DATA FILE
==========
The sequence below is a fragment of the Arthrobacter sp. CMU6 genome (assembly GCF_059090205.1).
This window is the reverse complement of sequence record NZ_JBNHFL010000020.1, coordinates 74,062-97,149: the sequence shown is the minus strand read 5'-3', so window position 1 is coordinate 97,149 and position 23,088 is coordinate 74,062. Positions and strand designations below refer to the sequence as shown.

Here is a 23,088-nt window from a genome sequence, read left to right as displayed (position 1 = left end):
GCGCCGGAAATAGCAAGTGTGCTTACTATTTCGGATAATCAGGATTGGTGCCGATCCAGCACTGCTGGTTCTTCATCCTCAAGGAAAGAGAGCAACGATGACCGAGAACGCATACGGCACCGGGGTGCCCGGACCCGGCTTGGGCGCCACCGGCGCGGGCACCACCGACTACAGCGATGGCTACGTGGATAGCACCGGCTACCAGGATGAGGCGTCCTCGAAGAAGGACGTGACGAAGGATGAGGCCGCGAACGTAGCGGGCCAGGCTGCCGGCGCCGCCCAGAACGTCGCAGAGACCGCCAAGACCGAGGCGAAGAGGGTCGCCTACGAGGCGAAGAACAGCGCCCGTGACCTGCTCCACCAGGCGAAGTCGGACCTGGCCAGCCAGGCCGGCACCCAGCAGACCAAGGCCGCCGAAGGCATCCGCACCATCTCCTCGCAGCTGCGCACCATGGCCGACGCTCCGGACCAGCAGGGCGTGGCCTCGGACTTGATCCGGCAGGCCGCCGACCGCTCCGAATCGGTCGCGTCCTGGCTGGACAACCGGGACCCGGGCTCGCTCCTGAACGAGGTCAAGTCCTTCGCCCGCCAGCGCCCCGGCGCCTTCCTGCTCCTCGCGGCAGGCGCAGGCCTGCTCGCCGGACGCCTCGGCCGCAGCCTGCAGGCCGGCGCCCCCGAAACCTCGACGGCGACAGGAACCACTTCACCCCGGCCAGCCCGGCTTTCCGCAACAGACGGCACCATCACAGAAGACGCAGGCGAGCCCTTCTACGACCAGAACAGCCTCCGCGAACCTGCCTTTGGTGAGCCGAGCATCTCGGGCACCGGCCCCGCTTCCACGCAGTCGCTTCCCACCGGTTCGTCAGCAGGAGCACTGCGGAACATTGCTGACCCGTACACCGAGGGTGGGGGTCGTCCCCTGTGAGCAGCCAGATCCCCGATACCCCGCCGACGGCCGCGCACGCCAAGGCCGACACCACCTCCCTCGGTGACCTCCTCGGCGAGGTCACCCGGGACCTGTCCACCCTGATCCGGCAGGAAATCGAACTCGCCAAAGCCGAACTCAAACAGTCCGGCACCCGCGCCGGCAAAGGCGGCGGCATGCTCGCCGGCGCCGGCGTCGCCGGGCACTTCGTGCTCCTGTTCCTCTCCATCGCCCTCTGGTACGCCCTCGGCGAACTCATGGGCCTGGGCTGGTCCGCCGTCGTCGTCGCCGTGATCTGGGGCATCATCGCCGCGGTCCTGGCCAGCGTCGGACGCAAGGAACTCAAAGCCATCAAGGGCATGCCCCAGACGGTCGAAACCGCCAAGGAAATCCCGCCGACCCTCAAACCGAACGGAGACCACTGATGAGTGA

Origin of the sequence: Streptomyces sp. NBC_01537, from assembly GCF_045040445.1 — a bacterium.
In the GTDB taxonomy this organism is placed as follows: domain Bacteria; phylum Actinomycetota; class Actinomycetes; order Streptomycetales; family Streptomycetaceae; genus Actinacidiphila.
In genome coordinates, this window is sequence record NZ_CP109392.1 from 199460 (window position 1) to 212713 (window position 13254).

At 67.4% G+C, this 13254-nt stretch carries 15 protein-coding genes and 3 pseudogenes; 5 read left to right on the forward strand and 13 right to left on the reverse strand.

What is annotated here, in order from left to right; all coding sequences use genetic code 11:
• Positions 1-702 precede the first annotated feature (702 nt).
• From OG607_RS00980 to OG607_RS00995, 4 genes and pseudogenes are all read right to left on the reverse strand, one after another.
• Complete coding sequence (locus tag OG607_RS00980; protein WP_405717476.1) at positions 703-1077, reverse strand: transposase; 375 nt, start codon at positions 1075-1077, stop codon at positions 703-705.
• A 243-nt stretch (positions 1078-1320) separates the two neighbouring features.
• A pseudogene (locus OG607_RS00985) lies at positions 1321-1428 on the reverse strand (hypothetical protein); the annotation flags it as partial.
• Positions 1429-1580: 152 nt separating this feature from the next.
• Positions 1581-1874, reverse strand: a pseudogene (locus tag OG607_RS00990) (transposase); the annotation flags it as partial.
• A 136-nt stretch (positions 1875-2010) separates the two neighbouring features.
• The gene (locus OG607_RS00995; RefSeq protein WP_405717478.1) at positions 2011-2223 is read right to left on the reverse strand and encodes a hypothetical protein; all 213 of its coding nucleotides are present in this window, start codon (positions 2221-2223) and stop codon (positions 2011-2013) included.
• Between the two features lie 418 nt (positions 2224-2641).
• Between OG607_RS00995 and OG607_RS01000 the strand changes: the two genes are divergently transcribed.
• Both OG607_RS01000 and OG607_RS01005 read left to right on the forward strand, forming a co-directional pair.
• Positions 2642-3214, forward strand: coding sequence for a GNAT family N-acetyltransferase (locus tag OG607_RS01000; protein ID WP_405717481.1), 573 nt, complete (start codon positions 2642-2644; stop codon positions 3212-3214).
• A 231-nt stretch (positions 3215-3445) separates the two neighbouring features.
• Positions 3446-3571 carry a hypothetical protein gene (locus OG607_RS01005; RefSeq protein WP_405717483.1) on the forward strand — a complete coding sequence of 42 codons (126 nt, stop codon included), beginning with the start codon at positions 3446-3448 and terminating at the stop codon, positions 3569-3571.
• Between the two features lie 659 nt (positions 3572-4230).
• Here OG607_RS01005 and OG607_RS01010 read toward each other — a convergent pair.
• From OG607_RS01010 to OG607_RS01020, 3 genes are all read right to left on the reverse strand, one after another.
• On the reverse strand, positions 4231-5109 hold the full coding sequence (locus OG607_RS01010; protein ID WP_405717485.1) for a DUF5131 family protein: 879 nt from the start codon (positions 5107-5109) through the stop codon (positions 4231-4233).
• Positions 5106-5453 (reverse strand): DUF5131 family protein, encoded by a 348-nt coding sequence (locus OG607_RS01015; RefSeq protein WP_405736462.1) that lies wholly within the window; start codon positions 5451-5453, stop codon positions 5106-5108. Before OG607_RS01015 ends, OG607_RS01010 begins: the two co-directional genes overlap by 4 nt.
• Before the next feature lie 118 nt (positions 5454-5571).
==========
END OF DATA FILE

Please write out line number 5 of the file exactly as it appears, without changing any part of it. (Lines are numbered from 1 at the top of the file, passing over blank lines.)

Origin of the sequence: Streptomyces sp. NBC_01537, from assembly GCF_045040445.1 — a bacterium.